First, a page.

Some directors may have been prolific, but then there are directors like D.W. Griffith. In the 23 years of his career, he directed over 500 movies. Most of these films were directed before 1914, as Griffith made the newfound medium of filmmaking his playground to discover and cement many of the film techniques we know today. It’s weird to think the close-up shot wasn’t widely used before Griffith made it a standard. It is also interesting to note that Griffith worked almost exclusively in the medium of silent films. Of his 518 movies, only two were with sound: Abraham Lincoln (1930) and The Struggle (1931). These were the last two films he ever directed. With a catalog of movies this large, there are bound to be a few gems. This week’s two films highlight some of the most significant films D.W. Griffith ever directed.
The Birth of a Nation
Rating: Not Rated
Length: 195 minutes / 3.25 hours
Partly because the length of a reel of film was a technical limitation, many directors of the silent era made their movies on a single reel of film. At a length of 1,000 feet, silent movies could fit about 15 minutes of footage on a single reel. Longer movies would often advertise their run-time in terms of reels. With so many short films in circulation, it was a little odd to find D.W. Griffith’s The Birth of a Nation (1915) was comprised of a whopping 12 reels. Even modern movies rarely break a three-hour run-time, but this silent spectacle certainly does. With movies like this, D.W. Griffith ushered in the era of the “feature-length” movie. He showed how much could be done in 12 reels of film, not only in terms of plot but also in terms of the creative and artistic methods used to tell a story of this length.
The Camerons of South Carolina enlist to fight the Civil War and soon find that Ben Cameron (Henry B. Walthall) is the only surviving son of his two brothers. His headstrong attitude caused him to lead a charge at a major battle and earned him a nickname: “The Little Colonel.” Unfortunately, he is captured after being wounded in battle. While he is accused of treason by the Union and sentenced to hang, his mother asks Abraham Lincoln to pardon him and has her request granted. After Lincoln is assassinated, Ben finds the freed slaves of the South are using underhanded techniques to become elected officials. These former slaves don’t seem to know proper manners for governing individuals, which is why Ben tries to “scare” them into behaving by starting the ghost-themed Ku Klux Klan. Soon, order returns as the Klansmen ensure the slaves are no longer stuffing ballot boxes.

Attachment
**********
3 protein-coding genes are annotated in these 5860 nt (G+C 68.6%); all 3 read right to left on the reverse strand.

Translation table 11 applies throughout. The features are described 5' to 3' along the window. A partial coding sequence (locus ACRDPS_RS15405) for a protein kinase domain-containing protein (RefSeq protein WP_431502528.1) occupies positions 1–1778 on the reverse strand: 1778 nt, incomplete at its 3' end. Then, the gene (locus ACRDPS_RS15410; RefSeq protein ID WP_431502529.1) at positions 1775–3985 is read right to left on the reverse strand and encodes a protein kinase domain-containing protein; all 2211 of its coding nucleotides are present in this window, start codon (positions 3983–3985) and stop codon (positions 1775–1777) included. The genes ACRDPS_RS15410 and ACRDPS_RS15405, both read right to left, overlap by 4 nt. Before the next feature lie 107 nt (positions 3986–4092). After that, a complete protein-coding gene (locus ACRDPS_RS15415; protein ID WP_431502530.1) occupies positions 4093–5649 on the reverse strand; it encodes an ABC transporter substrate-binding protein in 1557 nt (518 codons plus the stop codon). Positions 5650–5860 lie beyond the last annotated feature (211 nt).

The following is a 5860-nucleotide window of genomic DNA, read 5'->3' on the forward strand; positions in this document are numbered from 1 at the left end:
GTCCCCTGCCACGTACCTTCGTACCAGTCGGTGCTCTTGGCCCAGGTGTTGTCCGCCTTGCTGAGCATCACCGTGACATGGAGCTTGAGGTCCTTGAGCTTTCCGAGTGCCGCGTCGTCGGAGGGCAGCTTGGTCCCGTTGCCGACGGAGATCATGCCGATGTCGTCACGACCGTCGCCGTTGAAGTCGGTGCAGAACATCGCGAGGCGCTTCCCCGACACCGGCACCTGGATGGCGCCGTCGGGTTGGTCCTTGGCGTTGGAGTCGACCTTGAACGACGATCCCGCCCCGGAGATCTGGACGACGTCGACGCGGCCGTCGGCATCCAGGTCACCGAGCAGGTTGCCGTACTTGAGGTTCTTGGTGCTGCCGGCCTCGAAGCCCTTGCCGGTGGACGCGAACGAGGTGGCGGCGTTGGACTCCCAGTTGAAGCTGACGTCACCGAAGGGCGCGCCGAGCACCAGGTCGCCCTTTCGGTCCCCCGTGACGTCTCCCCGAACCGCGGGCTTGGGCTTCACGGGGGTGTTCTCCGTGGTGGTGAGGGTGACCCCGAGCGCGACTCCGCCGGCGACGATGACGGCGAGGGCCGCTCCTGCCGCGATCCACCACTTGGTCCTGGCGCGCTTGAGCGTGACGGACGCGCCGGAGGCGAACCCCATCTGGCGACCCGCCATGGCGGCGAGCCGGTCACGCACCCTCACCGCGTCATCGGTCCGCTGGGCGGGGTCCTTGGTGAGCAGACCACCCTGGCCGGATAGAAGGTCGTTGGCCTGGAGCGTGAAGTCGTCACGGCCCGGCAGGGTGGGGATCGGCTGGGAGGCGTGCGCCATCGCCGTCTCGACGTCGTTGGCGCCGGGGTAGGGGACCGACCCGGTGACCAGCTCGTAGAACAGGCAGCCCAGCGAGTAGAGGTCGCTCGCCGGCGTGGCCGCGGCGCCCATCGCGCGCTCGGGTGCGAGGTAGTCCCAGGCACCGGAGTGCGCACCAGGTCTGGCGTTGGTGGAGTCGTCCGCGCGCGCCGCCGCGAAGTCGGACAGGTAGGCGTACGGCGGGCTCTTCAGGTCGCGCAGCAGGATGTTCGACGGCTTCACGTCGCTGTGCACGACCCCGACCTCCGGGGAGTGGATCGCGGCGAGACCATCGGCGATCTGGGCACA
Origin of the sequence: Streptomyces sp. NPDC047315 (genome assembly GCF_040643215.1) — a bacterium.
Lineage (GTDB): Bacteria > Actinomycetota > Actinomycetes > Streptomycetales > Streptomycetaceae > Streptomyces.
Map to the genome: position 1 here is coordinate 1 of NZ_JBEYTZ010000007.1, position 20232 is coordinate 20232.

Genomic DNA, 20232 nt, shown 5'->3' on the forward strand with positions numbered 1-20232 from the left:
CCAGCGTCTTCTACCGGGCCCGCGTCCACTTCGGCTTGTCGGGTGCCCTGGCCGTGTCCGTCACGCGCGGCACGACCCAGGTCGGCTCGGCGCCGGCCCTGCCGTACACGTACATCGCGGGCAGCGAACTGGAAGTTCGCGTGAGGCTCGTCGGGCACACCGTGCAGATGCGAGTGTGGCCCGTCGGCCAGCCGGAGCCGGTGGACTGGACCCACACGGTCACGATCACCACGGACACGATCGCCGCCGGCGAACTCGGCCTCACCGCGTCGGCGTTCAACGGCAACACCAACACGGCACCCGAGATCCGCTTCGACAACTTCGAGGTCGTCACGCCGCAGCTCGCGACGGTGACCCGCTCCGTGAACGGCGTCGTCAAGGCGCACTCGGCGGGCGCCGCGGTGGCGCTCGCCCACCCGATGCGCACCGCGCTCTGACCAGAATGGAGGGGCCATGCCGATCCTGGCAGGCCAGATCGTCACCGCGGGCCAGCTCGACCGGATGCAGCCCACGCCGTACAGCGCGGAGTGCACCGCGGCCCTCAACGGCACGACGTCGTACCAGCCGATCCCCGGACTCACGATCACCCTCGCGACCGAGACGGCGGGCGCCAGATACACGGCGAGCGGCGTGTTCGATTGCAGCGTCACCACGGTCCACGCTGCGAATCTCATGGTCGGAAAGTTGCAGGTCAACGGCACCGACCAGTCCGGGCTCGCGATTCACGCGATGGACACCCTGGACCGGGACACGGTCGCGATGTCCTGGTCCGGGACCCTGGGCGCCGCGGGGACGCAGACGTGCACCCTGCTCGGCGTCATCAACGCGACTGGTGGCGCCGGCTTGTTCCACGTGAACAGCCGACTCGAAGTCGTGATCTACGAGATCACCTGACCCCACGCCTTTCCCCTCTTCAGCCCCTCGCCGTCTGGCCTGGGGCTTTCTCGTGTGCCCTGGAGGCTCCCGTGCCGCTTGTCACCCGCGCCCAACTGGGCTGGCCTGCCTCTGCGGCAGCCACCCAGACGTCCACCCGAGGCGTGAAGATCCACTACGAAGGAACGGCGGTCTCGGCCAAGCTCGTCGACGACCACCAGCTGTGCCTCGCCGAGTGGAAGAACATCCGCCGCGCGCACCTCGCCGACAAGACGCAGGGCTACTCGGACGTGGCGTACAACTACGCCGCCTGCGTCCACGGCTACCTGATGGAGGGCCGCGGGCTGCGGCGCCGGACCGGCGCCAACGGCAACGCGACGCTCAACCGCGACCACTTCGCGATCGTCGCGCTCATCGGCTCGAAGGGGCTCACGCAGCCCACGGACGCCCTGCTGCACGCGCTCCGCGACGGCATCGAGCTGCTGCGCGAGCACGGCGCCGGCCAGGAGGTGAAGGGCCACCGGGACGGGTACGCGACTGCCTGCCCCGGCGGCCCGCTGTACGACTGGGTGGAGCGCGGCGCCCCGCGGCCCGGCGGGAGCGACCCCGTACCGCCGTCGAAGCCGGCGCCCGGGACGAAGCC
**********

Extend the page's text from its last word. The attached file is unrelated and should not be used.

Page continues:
Rating: Not Rated
Length: 197 minutes / 3.28 hours
If The Birth of a Nation was long, Griffith’s follow-up, Intolerance (1916) was even longer. Around 200 minutes long, this epic is actually four different stories told in parallel. Because of the backlash he received for the racially insensitive The Birth of a Nation, Griffith answered the only way he knew how: through film. He wanted to show intolerance in its many forms as a form of apology for glorifying the racist ideals of the Ku Klux Klan in his previous movie. Fortunately, this apology seemed to work, as he continued to direct many films after this point, including the classics Broken Blossoms (1919), Way Down East (1920), and Orphans of the Storm (1921). Regarding his legacy, the American Film Institute originally put The Birth of a Nation on its Top 100 list in 1998, replacing it with Intolerance during the 10th Anniversary list. A fitting substitution, considering the original circumstances.
To show “Love’s Struggle Throughout the Ages” (the subtitle for this film), Griffith follows four instances of intolerance across history. The oldest story is from the Babylonians, whose intolerance between different sects of followers of two different gods led to their demise. Even Jesus Christ (Howard Gaye) Himself experienced intolerance, the penultimate result of which was His eventual crucifixion. Centuries later, Catholics were intolerant of Protestants, which resulted in the St. Bartholomew’s Day Massacre. Finally, in the modern times of 1914, the socially backward situation that leads to a man being sentenced to hang just for protecting his wife from the boss who put him in prison the first time. Most of these moments of intolerance end in tragedy. There is one story that does manage to pull out a happy ending, while still enforcing the huge influence intolerance has over people.
2 sum it up: 2 films, 2 great D.W. Griffith movies
Bacon #: 3 (San Francisco / Roger Imhof -> Man Hunt / Roddy McDowall -> The Big Picture / Kevin Bacon)